The Pentagon released a video on Thursday that it said provided evidence a Russian fighter jet clipped the propeller of a U.S. spy drone and caused it to crash into the Black Sea this week, despite Russia’s denial.
The 40-second-long video was filmed by the MQ-9 Reaper drone as it conducted regular reconnaissance in international airspace two days ago near Crimea, the Ukrainian peninsula Moscow forcibly annexed in 2014.
The video showed what the Pentagon said were two Russian Su-27 fighter jets swooping toward the drone and releasing jet fuel on it in harassing behaviour. After a second pass by the jets, the video cuts out then resumes with images of the drone’s damaged propeller.
U.S. officials have accused the Russian jets of acting in an unsafe manner. Russia has denied any collision took place and said the drone went down after making “sharp manoeuvres”, having “provocatively” flown close to Russian air space.
Highlighting the risk of a Russia-U.S. clash, Moscow contended the air encounter showed the U.S. was directly involved in the Ukraine conflict, something Washington has taken pains to avoid for fear of worsening tensions between the two nuclear powers.
The Pentagon said it had indications Russia was trying to recover debris from the drone, which would be difficult to recover in very deep water. Russia said on Wednesday it would try to retrieve the remains but appeared to acknowledge the challenges.
Washington has said the drone no longer carried any valuable intelligence.
China, which has not condemned Russia for invading Ukraine, said it was concerned about the war intensifying and hoped Moscow and Kyiv would hold peace talks.
Investigations by an international panel said some of Russia’s actions since invading Ukraine on Feb. 24, 2022, may be crimes against humanity. Russia dismissed the report released on Thursday, which said crimes included wilful killings and torture.
Ukrainian President Volodymyr Zelenskiy made no direct reference to the United Nations-mandated report in his nightly video address. He spoke in remembrance of those killed in the Russian bombing of a theatre in the southern city of Mariupol one year ago.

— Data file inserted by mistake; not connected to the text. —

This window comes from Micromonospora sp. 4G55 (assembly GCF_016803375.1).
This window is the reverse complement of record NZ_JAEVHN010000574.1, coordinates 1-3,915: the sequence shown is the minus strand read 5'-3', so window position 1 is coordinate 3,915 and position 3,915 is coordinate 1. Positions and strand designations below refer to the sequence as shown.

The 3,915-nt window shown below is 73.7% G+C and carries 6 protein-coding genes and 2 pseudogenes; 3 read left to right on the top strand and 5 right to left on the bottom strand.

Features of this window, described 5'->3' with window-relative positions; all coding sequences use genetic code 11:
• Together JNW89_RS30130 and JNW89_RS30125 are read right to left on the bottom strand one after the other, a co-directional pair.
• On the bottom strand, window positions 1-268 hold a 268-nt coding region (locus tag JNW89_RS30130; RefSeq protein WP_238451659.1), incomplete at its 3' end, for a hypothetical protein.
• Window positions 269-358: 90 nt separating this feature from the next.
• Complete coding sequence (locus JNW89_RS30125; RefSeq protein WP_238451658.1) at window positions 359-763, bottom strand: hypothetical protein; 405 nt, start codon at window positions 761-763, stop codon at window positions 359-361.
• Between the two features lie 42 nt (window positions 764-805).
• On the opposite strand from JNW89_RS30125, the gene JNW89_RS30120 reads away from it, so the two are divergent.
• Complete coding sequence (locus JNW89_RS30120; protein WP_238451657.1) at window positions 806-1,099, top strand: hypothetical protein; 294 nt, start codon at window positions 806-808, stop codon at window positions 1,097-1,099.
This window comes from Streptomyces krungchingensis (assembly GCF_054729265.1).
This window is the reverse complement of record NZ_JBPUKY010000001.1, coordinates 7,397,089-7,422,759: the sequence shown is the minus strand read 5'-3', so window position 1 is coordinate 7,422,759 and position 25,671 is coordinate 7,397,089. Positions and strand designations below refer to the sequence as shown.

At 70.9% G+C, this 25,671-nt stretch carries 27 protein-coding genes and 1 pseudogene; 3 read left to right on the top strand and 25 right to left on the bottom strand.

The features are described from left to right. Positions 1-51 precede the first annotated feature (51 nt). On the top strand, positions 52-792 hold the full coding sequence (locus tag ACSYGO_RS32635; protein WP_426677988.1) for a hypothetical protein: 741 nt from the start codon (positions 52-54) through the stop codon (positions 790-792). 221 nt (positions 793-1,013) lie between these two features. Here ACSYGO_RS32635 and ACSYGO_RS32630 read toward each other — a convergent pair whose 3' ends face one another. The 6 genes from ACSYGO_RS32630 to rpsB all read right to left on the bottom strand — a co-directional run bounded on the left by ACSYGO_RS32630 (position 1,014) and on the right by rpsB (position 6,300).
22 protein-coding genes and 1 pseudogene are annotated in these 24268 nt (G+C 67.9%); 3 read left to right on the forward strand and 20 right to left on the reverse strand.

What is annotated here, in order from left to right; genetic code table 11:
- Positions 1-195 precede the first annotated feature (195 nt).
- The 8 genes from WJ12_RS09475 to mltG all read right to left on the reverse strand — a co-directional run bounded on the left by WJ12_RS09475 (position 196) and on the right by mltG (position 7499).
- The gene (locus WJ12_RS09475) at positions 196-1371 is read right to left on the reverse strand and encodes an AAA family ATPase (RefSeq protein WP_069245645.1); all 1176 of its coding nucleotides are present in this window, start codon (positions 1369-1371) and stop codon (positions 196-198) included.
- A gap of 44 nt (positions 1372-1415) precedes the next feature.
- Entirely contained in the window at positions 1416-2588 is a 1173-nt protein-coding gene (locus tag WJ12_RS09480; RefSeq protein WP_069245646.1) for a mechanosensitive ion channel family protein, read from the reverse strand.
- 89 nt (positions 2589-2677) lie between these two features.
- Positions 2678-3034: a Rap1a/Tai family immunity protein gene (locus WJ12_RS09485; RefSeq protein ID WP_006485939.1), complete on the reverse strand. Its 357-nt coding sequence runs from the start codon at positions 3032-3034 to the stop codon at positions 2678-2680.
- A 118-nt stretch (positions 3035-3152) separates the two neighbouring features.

“Russian bombs destroyed the Mariupol theatre, a building used as a shelter. Women and children were inside. Some people were pregnant, others elderly,” Zelenskiy said.
No one knows the death toll for certain.
Moscow denies deliberately targeting civilians, though the conflict has killed thousands, displaced millions, pulverised Ukrainian cities, shaken the global economy and created a Cold War chill in international relations.
“The day will come when those guilty of war crimes against Ukraine will appear in the halls of the International Criminal Court and in national courtrooms,” Zelenskiy said.
Zelenskiy also made no direct reference to Bakhmut, the focal point for eight months of Russian attempts to advance through the industrial Donetsk region in eastern Ukraine bordering Russia.
Ukrainian forces were withstanding Russian assaults on the ruined city. Reuters reporters roughly 1.5 km (1 mile) from the front lines could hear the constant boom of artillery and the crackle of small arms fire.
Ihor, a 36-year-old soldier at the mortar position, said Ukrainian forces had been targeted by air strikes, mortar fire and tank shelling.
“You don’t always check on what’s flying over your head,” he added, crouching in a deep trench.
Bakhmut has become Europe’s bloodiest infantry battle since World War Two. Russian forces led by the Wagner private army have captured the city’s eastern part but have so far failed to encircle it.
Russia has said it targeted Ukrainian infrastructure as part of what it calls its “special military operation” to degrade the Ukrainian military and remove what it says is a potential threat to its own security.
Ukraine and its allies accuse Moscow of an unprovoked war to grab territory from its pro-Western neighbour.
The United Nations backed Turkey and Ukraine by calling for a 120-day rollover of an agreement allowing the safe export of grain from several Ukrainian Black Sea ports.
Russia has said it would only extend the pact for 60 days without specifically saying why, although it has complained its own food and fertilizer exports are being hindered by Western sanctions.